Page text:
Roll Call: Meet the Dems who don't want to talk about the I-word

Nancy Pelosi declared “alea iacta est” on Tuesday in crossing the impeachment Rubicon. Not every Democrat wants to get their feet wet, however. Roll Call reports that a number of House Democrats want to wait on starting impeachment proceedings, some for electoral issues and others unconvinced that Ukraine-Gate warrants such a move in the first place:


A cascade of Democrats facing competitive races backed an impeachment inquiry this week, which likely spurred Speaker Nancy Pelosi to drop her objections to using that word to describe ongoing probes.

Some vulnerable incumbents are not using the “I” word, however, and the Republican-leaning districts they represent help explain why.

These lawmakers are not defending President Donald Trump. But they want more information about allegations that he pressured the newly elected Ukrainian president to investigate a potential 2020 opponent, former Vice President Joe Biden. They particularly want to read the full complaint from a whistleblower who raised concerns about the president’s actions. Some also say an inquiry should be bipartisan, while one has questioned whether Trump’s actions rise to the level of impeachment.

Of the 44 Democrats named to the Democratic Congressional Campaign Committee’s Frontline program for vulnerable incumbents, 10 had not backed a formal impeachment inquiry at press time.

I’m surprised it’s only ten. The electoral risks attendant to impeachment are enormous, as I point out in my column at The Week. Pelosi’s freshman class might just be sacrificial lambs for a doomed project:

More critically, Democrats have been selling impeachment for months — and the American public isn’t buying it, even with the shifting rationales Democrats have made in arguing for it. A new Politico-Morning Consult survey started after the Ukraine allegations first emerged last week shows that support for impeachment hasn’t budged since the release of the Mueller report, ticking down a point from the previous week to 36 percent. More than half of respondents had heard “some” or “a lot” about the Ukraine whistleblower complaint, but it didn’t impact the results at all.

Worse yet, impeachment isn’t selling where Democrats made their best gains in the midterms. A majority of suburban respondents oppose starting the impeachment process (35 percent/50 percent), with a wider gap among rural respondents (27/59), while urban voters are more ambivalent than one might guess (47/35). Impeachment trails by double digits in the South (33/53), Midwest, (36/48), and even in the Democrat-friendly Northeast (37/48).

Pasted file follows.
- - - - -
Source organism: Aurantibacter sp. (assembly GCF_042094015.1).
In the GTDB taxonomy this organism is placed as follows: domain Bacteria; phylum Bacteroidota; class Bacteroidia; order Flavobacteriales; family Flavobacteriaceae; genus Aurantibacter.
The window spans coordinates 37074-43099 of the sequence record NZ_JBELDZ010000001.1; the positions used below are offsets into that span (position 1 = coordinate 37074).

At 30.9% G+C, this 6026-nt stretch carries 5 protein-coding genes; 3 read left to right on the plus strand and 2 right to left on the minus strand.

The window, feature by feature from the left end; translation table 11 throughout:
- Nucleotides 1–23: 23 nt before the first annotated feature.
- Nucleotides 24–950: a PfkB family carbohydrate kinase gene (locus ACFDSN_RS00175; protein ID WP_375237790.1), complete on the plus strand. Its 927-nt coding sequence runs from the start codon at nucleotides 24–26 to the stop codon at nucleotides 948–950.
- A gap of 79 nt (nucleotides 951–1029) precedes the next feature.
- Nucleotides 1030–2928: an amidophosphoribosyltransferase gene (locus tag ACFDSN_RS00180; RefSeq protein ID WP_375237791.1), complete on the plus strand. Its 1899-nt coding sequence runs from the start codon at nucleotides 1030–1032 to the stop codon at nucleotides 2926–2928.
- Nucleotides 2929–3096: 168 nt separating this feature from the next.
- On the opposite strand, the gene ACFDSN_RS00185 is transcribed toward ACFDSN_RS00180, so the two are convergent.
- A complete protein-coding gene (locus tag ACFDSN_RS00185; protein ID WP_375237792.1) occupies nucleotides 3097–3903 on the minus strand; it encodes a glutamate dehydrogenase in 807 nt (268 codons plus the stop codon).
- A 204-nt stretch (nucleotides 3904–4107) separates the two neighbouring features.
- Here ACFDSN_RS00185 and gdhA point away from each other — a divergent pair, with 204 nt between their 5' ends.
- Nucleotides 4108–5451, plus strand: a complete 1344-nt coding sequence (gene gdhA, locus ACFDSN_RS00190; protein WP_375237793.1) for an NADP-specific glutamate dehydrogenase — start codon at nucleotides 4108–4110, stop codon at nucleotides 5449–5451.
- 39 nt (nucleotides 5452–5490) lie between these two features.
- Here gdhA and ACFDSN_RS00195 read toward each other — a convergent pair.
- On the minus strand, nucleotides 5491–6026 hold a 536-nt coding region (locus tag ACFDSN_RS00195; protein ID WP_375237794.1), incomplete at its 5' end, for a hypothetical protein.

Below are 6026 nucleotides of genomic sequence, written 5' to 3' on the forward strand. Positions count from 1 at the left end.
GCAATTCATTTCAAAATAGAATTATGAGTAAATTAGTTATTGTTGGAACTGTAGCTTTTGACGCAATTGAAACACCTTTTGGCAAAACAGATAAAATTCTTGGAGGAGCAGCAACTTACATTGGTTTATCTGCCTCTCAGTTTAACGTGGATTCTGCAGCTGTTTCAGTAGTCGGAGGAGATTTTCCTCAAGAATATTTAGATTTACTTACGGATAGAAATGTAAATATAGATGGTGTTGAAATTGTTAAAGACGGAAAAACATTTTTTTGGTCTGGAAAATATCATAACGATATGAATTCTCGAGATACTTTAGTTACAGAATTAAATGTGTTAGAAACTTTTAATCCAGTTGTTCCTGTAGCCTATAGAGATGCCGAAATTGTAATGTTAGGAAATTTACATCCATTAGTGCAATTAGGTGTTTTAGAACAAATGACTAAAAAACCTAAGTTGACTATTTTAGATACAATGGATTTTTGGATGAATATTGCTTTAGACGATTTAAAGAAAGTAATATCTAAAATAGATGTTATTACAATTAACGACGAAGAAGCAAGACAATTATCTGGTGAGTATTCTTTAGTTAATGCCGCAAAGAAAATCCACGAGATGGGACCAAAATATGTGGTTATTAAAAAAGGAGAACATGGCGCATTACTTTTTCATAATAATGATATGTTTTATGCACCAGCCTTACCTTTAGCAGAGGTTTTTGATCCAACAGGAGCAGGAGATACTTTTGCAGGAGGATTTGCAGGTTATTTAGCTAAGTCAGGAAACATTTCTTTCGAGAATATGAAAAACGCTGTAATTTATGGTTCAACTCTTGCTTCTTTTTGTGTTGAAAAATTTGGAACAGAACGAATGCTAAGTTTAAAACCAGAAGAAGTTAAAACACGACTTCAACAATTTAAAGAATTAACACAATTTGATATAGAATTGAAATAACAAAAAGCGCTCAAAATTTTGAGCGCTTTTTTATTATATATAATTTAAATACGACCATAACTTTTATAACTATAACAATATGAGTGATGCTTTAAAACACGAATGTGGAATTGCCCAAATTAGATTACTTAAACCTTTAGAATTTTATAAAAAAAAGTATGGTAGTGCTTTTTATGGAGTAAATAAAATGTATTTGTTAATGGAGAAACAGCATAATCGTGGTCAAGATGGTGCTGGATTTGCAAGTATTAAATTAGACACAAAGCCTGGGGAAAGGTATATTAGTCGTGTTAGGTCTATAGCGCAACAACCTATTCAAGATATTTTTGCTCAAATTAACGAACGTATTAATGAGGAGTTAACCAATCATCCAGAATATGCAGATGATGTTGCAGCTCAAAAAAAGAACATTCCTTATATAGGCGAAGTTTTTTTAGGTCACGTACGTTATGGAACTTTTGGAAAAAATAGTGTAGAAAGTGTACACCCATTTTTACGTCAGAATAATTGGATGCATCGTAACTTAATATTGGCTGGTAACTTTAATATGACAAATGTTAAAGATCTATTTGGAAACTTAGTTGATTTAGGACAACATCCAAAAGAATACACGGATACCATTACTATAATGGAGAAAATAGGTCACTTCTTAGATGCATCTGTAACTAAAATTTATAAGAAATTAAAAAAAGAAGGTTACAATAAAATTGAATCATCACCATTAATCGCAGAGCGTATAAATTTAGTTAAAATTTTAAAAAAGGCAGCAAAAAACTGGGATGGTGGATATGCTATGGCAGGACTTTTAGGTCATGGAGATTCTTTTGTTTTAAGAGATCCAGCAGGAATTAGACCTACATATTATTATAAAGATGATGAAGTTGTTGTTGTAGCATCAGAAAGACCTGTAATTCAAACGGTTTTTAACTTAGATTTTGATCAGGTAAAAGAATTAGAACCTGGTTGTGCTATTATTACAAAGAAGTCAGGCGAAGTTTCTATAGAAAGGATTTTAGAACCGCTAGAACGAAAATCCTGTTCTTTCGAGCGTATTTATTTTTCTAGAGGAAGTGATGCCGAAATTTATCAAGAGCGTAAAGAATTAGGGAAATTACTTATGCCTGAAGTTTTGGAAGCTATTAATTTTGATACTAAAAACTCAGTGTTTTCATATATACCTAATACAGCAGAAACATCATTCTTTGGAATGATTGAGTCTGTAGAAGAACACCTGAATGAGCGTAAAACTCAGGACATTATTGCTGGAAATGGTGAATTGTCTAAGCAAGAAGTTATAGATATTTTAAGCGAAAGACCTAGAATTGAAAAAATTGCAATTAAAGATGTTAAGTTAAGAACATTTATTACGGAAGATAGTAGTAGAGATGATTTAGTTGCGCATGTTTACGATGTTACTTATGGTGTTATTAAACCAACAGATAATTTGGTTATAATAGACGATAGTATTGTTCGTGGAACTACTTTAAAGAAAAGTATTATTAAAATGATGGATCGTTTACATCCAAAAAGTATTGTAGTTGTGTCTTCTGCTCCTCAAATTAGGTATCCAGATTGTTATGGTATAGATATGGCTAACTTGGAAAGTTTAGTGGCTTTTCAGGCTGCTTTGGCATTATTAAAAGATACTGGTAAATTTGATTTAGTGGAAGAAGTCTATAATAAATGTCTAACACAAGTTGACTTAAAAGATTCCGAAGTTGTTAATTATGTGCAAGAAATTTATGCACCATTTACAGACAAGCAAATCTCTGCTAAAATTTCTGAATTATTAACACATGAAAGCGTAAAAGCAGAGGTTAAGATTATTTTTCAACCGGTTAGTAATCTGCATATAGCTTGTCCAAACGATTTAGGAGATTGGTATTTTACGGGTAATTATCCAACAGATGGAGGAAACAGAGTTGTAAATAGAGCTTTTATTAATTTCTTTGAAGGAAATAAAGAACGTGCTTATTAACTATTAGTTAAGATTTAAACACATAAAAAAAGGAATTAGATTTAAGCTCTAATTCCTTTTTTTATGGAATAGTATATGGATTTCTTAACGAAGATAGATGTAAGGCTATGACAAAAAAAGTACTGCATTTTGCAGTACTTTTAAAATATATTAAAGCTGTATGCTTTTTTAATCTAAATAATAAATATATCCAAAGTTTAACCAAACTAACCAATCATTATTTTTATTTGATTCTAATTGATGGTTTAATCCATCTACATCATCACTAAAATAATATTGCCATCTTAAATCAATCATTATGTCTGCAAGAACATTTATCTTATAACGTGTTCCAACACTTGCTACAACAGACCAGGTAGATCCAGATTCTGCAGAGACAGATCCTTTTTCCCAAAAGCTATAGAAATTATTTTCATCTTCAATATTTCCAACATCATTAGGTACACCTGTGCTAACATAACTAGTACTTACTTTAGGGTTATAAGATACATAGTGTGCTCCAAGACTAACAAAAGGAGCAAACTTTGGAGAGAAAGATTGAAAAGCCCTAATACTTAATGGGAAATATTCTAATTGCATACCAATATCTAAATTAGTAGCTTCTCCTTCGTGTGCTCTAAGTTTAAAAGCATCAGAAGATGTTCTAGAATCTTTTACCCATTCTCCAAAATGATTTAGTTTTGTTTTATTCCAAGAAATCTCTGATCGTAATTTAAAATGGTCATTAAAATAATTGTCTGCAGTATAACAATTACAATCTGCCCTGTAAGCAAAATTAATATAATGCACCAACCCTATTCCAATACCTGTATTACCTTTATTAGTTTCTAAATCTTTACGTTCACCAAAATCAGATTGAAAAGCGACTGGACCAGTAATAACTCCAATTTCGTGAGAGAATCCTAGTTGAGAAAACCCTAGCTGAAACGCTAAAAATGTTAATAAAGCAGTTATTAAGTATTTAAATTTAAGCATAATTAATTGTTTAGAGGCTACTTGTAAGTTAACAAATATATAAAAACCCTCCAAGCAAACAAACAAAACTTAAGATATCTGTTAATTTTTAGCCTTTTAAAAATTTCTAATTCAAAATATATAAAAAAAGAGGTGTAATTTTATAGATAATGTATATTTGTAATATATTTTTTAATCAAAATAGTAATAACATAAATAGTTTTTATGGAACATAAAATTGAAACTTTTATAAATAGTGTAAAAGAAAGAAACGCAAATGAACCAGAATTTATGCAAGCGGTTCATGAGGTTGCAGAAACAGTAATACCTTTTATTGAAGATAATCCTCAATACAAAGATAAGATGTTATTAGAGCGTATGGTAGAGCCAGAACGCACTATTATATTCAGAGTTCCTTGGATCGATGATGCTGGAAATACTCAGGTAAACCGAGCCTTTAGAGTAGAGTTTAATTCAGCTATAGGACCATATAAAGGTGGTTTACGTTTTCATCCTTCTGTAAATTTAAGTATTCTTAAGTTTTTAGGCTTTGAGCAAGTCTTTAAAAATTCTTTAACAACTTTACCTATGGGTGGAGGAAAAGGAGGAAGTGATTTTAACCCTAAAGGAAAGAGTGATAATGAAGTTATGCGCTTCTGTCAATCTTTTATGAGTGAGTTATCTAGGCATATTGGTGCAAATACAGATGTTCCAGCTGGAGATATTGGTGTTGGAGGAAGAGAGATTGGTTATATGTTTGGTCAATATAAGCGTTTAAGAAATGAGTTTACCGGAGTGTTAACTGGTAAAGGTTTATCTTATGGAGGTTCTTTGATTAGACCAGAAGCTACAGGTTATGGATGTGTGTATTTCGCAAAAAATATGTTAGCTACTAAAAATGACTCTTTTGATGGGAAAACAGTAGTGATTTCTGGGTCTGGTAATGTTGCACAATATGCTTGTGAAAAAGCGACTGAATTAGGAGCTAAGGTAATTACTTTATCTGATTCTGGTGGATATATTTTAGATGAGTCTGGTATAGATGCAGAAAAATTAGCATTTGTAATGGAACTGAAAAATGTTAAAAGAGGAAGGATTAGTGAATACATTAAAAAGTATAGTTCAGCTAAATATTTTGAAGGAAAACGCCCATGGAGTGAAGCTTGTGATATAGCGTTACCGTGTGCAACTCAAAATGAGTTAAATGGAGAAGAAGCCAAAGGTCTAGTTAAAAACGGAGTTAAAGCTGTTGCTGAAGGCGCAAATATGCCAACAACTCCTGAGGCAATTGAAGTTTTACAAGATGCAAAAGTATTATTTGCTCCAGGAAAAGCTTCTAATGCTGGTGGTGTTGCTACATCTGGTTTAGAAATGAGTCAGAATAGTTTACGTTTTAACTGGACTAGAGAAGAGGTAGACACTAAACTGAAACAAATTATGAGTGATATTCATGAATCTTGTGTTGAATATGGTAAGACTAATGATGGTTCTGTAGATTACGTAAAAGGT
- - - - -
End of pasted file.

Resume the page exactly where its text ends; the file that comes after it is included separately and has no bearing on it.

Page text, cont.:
Without a smoking gun more convincing than the Zelensky call, Democrats have no hope of moving those numbers, which have remained fairly constant since early this year. CNN reported this morning that some in Pelosi’s caucus had already started warning about what would happen when the transcript turned out to be less than advertised by impeachment advocates, and that moderates had tried to insist that Pelosi wait for an explicit quid pro quo before taking the leap.

That would have been good advice, as it turns out. Pelosi’s now stuck with delivering impeachment regardless of public sentiment about it, and then preparing for the backlash in the suburbs, Midwest, and South if she succeeds. Alea iacta est, indeed.


The problem here is that impeachment isn’t going to work. Democrats have been pitching it for months to no effect. Even if they do enough of their own caucus to impeach Trump, it’s going to look bitterly partisan rather than a reasonable course of action. Republicans are not going to cooperate, especially not in the Senate by removing Trump on the basis of a party-line impeachment on questionable grounds. All of that means Democrats will have sacrificed their suburban frosh class for nothing at all but appeasing their progressive base.

The smart play would be censure, not impeachment, but it’s too late for that now as well. Declaring “alea iacta est” means Pelosi’s on the hook to deliver an impeachment now. Whether these Democrats want to get their feet wet in that Rubicon is immaterial — they’ll drown in it no matter what.

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Jazz Shaw 8:30 AM | February 25, 2024